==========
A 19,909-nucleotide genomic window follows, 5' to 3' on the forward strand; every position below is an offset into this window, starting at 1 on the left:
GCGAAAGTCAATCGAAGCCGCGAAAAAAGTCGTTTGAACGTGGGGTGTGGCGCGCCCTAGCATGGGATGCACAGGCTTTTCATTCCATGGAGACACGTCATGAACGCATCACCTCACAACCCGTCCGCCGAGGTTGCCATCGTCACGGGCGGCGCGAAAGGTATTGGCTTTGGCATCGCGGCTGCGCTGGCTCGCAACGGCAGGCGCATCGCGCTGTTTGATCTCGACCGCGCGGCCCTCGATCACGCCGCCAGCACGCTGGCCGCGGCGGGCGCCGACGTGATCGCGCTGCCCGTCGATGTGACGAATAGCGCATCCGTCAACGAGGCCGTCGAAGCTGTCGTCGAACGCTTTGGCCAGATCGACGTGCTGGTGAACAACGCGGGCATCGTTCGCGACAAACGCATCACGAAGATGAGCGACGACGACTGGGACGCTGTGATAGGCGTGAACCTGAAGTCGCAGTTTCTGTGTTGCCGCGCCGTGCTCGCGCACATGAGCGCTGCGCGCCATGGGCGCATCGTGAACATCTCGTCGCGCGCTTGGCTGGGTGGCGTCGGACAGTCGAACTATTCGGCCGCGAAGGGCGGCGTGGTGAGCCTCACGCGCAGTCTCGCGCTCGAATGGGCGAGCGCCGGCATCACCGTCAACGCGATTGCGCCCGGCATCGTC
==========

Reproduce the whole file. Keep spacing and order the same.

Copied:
A 19,909-nucleotide genomic window follows, 5' to 3' on the forward strand; every position below is an offset into this window, starting at 1 on the left:
GCGAAAGTCAATCGAAGCCGCGAAAAAAGTCGTTTGAACGTGGGGTGTGGCGCGCCCTAGCATGGGATGCACAGGCTTTTCATTCCATGGAGACACGTCATGAACGCATCACCTCACAACCCGTCCGCCGAGGTTGCCATCGTCACGGGCGGCGCGAAAGGTATTGGCTTTGGCATCGCGGCTGCGCTGGCTCGCAACGGCAGGCGCATCGCGCTGTTTGATCTCGACCGCGCGGCCCTCGATCACGCCGCCAGCACGCTGGCCGCGGCGGGCGCCGACGTGATCGCGCTGCCCGTCGATGTGACGAATAGCGCATCCGTCAACGAGGCCGTCGAAGCTGTCGTCGAACGCTTTGGCCAGATCGACGTGCTGGTGAACAACGCGGGCATCGTTCGCGACAAACGCATCACGAAGATGAGCGACGACGACTGGGACGCTGTGATAGGCGTGAACCTGAAGTCGCAGTTTCTGTGTTGCCGCGCCGTGCTCGCGCACATGAGCGCTGCGCGCCATGGGCGCATCGTGAACATCTCGTCGCGCGCTTGGCTGGGTGGCGTCGGACAGTCGAACTATTCGGCCGCGAAGGGCGGCGTGGTGAGCCTCACGCGCAGTCTCGCGCTCGAATGGGCGAGCGCCGGCATCACCGTCAACGCGATTGCGCCCGGCATCGTC